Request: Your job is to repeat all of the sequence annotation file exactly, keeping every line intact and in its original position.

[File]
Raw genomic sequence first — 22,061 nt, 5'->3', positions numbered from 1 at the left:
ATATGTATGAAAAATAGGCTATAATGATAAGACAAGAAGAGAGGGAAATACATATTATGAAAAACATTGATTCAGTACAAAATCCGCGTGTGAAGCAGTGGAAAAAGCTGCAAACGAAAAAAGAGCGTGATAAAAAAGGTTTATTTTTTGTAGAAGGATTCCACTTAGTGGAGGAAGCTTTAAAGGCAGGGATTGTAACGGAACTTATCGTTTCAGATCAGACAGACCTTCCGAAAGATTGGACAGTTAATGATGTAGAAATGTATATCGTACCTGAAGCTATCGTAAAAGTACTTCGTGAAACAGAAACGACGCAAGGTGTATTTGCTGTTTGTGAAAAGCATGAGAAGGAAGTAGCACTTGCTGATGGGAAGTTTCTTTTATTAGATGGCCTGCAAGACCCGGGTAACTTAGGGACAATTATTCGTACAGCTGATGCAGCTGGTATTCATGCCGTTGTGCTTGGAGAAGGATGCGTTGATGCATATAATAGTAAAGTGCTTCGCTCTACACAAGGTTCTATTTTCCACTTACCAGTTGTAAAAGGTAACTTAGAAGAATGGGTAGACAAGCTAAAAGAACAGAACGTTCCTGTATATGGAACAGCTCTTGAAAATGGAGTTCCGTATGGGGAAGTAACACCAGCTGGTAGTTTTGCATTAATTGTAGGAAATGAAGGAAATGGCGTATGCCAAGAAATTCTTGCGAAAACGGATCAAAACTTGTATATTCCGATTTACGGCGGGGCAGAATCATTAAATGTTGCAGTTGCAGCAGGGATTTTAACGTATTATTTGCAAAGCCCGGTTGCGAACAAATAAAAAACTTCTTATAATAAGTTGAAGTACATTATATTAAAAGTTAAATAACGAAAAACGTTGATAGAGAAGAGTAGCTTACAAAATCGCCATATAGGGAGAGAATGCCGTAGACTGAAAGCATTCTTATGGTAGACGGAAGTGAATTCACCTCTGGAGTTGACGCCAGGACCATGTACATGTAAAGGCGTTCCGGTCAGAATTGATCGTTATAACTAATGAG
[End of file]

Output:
Raw genomic sequence first — 22,061 nt, 5'->3', positions numbered from 1 at the left:
ATATGTATGAAAAATAGGCTATAATGATAAGACAAGAAGAGAGGGAAATACATATTATGAAAAACATTGATTCAGTACAAAATCCGCGTGTGAAGCAGTGGAAAAAGCTGCAAACGAAAAAAGAGCGTGATAAAAAAGGTTTATTTTTTGTAGAAGGATTCCACTTAGTGGAGGAAGCTTTAAAGGCAGGGATTGTAACGGAACTTATCGTTTCAGATCAGACAGACCTTCCGAAAGATTGGACAGTTAATGATGTAGAAATGTATATCGTACCTGAAGCTATCGTAAAAGTACTTCGTGAAACAGAAACGACGCAAGGTGTATTTGCTGTTTGTGAAAAGCATGAGAAGGAAGTAGCACTTGCTGATGGGAAGTTTCTTTTATTAGATGGCCTGCAAGACCCGGGTAACTTAGGGACAATTATTCGTACAGCTGATGCAGCTGGTATTCATGCCGTTGTGCTTGGAGAAGGATGCGTTGATGCATATAATAGTAAAGTGCTTCGCTCTACACAAGGTTCTATTTTCCACTTACCAGTTGTAAAAGGTAACTTAGAAGAATGGGTAGACAAGCTAAAAGAACAGAACGTTCCTGTATATGGAACAGCTCTTGAAAATGGAGTTCCGTATGGGGAAGTAACACCAGCTGGTAGTTTTGCATTAATTGTAGGAAATGAAGGAAATGGCGTATGCCAAGAAATTCTTGCGAAAACGGATCAAAACTTGTATATTCCGATTTACGGCGGGGCAGAATCATTAAATGTTGCAGTTGCAGCAGGGATTTTAACGTATTATTTGCAAAGCCCGGTTGCGAACAAATAAAAAACTTCTTATAATAAGTTGAAGTACATTATATTAAAAGTTAAATAACGAAAAACGTTGATAGAGAAGAGTAGCTTACAAAATCGCCATATAGGGAGAGAATGCCGTAGACTGAAAGCATTCTTATGGTAGACGGAAGTGAATTCACCTCTGGAGTTGACGCCAGGACCATGTACATGTAAAGGCGTTCCGGTCAGAATTGATCGTTATAACTAATGAG